September 22, 2014 Bloody Hammers – Under Satan’s Sun (Album Review)
With some smooth, haunting vocals and a Sabbath-esque flair for doom and the mystical, North Carolina’s Bloody Hammers return with their first album for Napalm Records, and third overall. Entitled Under Satan’s Sun, it is most definitely its own entity; this band is not interested in trends or even in being the typical retro act now saturating the metal scene. The brainchild of darkwave artist Anders Manga, Bloody Hammers began life in 2012, but comes after Manga and company accumulated years of experience in the music world.
The songs on Under Satan’s Sun are soaked in fuzz, yet clearly enunciated and extremely well-written. ‘Spearfinger’ and ‘Death Does Us Part’ alone ensure that before even the midpoint of the album is reached, there is little doubt that Bloody Hammers are onto something really special. The organ accompaniment on ‘Death Does Us Part’ would be easy to describe as retro, but that would demean the masterful execution of said instrument. There are some bands who reach for that bygone era and as you listen to them, you can actually feel them reaching for that atmosphere or that feeling. Bloody Hammers simply occupy the headspace these retro acts seem to be searching for, each song wrought from a place that cannot be fabricated from mere imitation.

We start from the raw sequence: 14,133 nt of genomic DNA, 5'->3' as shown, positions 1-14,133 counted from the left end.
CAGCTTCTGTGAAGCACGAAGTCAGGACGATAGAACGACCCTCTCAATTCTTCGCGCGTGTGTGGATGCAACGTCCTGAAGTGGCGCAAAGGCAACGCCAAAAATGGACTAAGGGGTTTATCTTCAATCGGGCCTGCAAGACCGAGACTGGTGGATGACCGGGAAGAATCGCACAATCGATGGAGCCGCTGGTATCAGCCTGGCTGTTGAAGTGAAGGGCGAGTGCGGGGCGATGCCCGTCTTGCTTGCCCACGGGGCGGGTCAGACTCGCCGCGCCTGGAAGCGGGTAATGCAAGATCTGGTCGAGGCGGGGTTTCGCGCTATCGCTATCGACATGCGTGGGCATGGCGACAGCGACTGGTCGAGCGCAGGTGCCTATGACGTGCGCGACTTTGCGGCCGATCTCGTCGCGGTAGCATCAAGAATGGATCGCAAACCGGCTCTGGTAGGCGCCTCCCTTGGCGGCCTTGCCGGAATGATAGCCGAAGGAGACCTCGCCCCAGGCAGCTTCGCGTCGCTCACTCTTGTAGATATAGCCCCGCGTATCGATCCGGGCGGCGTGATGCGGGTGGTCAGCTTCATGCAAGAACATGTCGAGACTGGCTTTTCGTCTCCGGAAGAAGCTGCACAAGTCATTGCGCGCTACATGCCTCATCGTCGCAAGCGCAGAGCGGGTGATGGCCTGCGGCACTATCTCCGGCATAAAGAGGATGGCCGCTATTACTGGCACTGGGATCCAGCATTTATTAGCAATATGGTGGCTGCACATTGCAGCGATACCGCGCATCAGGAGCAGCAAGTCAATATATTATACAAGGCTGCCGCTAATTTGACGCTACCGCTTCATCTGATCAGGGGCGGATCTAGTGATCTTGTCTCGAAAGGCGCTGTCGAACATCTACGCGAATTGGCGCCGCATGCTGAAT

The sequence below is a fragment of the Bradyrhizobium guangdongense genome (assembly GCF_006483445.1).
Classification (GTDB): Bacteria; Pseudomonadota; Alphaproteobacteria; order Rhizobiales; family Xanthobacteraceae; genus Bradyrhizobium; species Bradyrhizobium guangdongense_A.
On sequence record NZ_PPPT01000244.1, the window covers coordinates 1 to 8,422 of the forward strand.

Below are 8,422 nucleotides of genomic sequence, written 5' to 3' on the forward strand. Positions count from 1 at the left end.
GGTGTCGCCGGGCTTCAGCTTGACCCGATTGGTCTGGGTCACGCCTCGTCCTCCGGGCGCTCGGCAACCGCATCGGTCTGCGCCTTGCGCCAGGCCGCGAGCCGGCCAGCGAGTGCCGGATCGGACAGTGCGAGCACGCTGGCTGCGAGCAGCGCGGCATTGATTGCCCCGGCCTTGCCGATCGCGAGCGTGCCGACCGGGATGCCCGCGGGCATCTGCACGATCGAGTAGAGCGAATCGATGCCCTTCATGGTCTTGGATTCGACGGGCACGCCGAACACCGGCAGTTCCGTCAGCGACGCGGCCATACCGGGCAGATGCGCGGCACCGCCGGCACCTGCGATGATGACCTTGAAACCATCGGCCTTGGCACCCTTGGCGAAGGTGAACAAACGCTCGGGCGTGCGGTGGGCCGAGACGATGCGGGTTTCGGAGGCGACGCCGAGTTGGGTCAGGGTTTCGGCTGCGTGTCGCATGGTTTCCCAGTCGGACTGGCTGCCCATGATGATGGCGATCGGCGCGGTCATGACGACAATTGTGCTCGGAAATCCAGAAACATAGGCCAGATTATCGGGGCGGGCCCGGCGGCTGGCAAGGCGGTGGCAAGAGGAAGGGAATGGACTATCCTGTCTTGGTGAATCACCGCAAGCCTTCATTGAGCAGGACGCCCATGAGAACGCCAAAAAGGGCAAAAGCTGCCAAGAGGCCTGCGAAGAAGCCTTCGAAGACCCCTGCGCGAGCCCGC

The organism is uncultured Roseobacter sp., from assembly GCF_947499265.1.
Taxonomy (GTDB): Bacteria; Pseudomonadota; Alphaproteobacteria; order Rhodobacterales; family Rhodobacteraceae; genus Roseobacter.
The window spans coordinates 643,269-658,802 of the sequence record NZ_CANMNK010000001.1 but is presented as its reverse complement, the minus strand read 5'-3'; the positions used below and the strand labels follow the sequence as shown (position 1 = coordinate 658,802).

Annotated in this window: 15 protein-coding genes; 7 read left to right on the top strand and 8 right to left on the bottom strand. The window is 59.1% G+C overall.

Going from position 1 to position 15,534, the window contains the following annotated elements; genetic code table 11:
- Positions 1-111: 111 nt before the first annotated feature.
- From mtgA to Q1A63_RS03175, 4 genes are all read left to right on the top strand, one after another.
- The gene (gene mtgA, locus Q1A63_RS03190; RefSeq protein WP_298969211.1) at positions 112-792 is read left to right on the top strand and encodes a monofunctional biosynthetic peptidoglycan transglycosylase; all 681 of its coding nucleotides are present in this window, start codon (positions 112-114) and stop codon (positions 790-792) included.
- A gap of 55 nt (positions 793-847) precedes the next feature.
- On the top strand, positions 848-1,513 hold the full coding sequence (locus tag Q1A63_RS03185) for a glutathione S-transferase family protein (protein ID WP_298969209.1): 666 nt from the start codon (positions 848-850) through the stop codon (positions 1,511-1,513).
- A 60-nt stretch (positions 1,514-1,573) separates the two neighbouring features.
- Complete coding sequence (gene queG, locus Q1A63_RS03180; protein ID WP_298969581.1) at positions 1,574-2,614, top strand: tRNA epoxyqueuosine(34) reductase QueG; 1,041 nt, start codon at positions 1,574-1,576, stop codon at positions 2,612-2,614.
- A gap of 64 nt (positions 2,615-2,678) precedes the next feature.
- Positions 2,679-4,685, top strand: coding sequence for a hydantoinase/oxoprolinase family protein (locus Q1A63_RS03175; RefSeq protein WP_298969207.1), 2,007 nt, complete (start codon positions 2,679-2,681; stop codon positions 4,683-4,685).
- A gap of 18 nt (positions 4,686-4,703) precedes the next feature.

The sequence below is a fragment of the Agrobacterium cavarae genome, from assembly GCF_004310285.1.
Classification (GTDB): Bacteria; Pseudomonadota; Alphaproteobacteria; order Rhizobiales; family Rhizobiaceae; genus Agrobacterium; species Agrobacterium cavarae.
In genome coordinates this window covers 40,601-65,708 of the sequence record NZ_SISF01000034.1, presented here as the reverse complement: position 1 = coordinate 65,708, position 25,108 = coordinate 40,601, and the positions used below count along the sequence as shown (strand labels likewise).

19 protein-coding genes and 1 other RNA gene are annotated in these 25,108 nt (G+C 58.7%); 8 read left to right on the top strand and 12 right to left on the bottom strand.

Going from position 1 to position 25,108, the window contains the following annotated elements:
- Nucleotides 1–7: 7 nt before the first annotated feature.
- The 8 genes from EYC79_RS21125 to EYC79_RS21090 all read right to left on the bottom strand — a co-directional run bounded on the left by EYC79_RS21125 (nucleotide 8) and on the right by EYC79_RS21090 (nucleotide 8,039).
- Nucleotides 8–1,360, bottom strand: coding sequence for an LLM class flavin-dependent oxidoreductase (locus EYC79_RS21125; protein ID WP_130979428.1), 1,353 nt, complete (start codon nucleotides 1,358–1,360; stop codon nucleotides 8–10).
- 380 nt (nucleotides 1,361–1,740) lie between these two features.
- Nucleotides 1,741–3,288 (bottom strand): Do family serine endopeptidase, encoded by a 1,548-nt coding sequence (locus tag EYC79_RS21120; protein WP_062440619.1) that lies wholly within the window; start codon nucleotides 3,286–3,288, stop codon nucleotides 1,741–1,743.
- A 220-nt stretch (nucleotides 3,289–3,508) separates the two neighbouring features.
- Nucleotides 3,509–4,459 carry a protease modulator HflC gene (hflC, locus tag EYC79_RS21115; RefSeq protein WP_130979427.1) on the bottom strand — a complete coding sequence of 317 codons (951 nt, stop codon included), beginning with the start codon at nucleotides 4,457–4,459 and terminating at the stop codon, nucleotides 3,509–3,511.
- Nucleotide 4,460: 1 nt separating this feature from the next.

‘The Moon-Eyed People’ drips with a fuzzy southern sonic drawl infusing a sound that is reminiscent of Alice In Chains or even a bit of Nirvana. The vocals are delivered independent of this though, remaining consistent throughout. ‘Second Coming’ and ‘Welcome to the Horror Show’ keep things sounding strong, with the band incorporating more horror-inspired samples to flavor the spooky atmosphere. The title track has a thick bass sound with a catchy chorus that cuts right to the heart of moonlit nights of whiskey and rock-n-roll debauchery. The pace picks up on ‘Dead Man’s Shadow on the Wall,’ a more straight-ahead affair laced with a Grand Magus meets Type-O Negative attitude that will stay between the ears for weeks. Along with ‘Spearfinger’ and ‘Death Does Us Part,’ this one is an album highlight.
Bloody Hammers have brought out a sound rarely done with the panache and flair they manage with ease. Fans of many different shades of metal and rock can find a home here. Equal parts Sabbath-y doom, southern fuzz, metal, and hard rock, with Under Satan’s Sun Bloody Hammers has quietly dropped a mighty sonic shovel full of grave soil onto the casket lid of metaldom. CrypticRock gives this album 4.5 out of 5 stars.